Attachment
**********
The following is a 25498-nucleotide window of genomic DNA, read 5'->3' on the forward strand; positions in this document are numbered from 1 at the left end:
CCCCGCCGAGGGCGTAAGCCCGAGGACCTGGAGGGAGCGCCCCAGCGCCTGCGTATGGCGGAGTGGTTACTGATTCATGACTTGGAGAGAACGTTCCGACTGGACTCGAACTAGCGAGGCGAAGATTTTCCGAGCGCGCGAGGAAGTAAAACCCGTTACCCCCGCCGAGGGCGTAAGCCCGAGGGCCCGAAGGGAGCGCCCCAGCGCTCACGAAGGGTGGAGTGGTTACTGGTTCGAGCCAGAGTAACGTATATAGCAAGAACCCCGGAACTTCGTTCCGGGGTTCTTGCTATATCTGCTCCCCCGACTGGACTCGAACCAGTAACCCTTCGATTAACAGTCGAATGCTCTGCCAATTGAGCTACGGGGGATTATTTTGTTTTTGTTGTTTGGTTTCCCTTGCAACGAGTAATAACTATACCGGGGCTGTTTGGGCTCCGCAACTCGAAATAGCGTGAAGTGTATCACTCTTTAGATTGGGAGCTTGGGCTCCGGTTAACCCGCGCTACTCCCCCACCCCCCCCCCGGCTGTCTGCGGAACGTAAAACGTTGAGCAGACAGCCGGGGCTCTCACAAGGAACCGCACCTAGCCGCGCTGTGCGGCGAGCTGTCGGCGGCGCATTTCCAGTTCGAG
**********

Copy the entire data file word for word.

The following is a 25498-nucleotide window of genomic DNA, read 5'->3' on the forward strand; positions in this document are numbered from 1 at the left end:
CCCCGCCGAGGGCGTAAGCCCGAGGACCTGGAGGGAGCGCCCCAGCGCCTGCGTATGGCGGAGTGGTTACTGATTCATGACTTGGAGAGAACGTTCCGACTGGACTCGAACTAGCGAGGCGAAGATTTTCCGAGCGCGCGAGGAAGTAAAACCCGTTACCCCCGCCGAGGGCGTAAGCCCGAGGGCCCGAAGGGAGCGCCCCAGCGCTCACGAAGGGTGGAGTGGTTACTGGTTCGAGCCAGAGTAACGTATATAGCAAGAACCCCGGAACTTCGTTCCGGGGTTCTTGCTATATCTGCTCCCCCGACTGGACTCGAACCAGTAACCCTTCGATTAACAGTCGAATGCTCTGCCAATTGAGCTACGGGGGATTATTTTGTTTTTGTTGTTTGGTTTCCCTTGCAACGAGTAATAACTATACCGGGGCTGTTTGGGCTCCGCAACTCGAAATAGCGTGAAGTGTATCACTCTTTAGATTGGGAGCTTGGGCTCCGGTTAACCCGCGCTACTCCCCCACCCCCCCCCCGGCTGTCTGCGGAACGTAAAACGTTGAGCAGACAGCCGGGGCTCTCACAAGGAACCGCACCTAGCCGCGCTGTGCGGCGAGCTGTCGGCGGCGCATTTCCAGTTCGAG